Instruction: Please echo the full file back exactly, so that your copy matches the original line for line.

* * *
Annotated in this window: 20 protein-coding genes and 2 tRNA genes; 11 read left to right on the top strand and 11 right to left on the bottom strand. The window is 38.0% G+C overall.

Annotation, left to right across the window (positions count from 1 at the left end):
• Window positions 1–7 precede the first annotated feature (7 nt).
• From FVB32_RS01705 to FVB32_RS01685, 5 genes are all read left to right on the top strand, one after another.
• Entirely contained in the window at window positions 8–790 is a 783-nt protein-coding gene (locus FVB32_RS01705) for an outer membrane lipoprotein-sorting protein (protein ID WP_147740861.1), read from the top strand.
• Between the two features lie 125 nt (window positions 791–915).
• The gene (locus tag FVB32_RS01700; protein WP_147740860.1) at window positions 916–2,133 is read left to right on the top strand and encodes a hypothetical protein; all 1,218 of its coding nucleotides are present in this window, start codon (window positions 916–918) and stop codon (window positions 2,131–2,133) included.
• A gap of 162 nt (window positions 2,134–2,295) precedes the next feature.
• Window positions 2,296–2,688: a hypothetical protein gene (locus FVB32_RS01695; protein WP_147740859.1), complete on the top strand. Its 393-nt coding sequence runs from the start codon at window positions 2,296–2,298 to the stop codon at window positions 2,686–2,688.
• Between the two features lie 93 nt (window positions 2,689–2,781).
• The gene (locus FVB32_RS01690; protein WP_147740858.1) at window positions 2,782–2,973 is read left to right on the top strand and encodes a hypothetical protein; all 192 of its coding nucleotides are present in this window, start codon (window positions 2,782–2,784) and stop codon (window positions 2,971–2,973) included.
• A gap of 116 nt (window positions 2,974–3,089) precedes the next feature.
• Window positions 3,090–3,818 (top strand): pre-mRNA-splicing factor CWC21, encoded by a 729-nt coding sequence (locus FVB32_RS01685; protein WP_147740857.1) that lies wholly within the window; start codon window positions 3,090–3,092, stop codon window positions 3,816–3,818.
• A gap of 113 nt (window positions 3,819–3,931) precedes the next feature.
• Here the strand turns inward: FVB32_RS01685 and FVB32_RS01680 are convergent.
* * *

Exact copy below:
Annotated in this window: 20 protein-coding genes and 2 tRNA genes; 11 read left to right on the top strand and 11 right to left on the bottom strand. The window is 38.0% G+C overall.

Annotation, left to right across the window (positions count from 1 at the left end):
• Window positions 1–7 precede the first annotated feature (7 nt).
• From FVB32_RS01705 to FVB32_RS01685, 5 genes are all read left to right on the top strand, one after another.
• Entirely contained in the window at window positions 8–790 is a 783-nt protein-coding gene (locus FVB32_RS01705) for an outer membrane lipoprotein-sorting protein (protein ID WP_147740861.1), read from the top strand.
• Between the two features lie 125 nt (window positions 791–915).
• The gene (locus tag FVB32_RS01700; protein WP_147740860.1) at window positions 916–2,133 is read left to right on the top strand and encodes a hypothetical protein; all 1,218 of its coding nucleotides are present in this window, start codon (window positions 916–918) and stop codon (window positions 2,131–2,133) included.
• A gap of 162 nt (window positions 2,134–2,295) precedes the next feature.
• Window positions 2,296–2,688: a hypothetical protein gene (locus FVB32_RS01695; protein WP_147740859.1), complete on the top strand. Its 393-nt coding sequence runs from the start codon at window positions 2,296–2,298 to the stop codon at window positions 2,686–2,688.
• Between the two features lie 93 nt (window positions 2,689–2,781).
• The gene (locus FVB32_RS01690; protein WP_147740858.1) at window positions 2,782–2,973 is read left to right on the top strand and encodes a hypothetical protein; all 192 of its coding nucleotides are present in this window, start codon (window positions 2,782–2,784) and stop codon (window positions 2,971–2,973) included.
• A gap of 116 nt (window positions 2,974–3,089) precedes the next feature.
• Window positions 3,090–3,818 (top strand): pre-mRNA-splicing factor CWC21, encoded by a 729-nt coding sequence (locus FVB32_RS01685; protein WP_147740857.1) that lies wholly within the window; start codon window positions 3,090–3,092, stop codon window positions 3,816–3,818.
• A gap of 113 nt (window positions 3,819–3,931) precedes the next feature.
• Here the strand turns inward: FVB32_RS01685 and FVB32_RS01680 are convergent.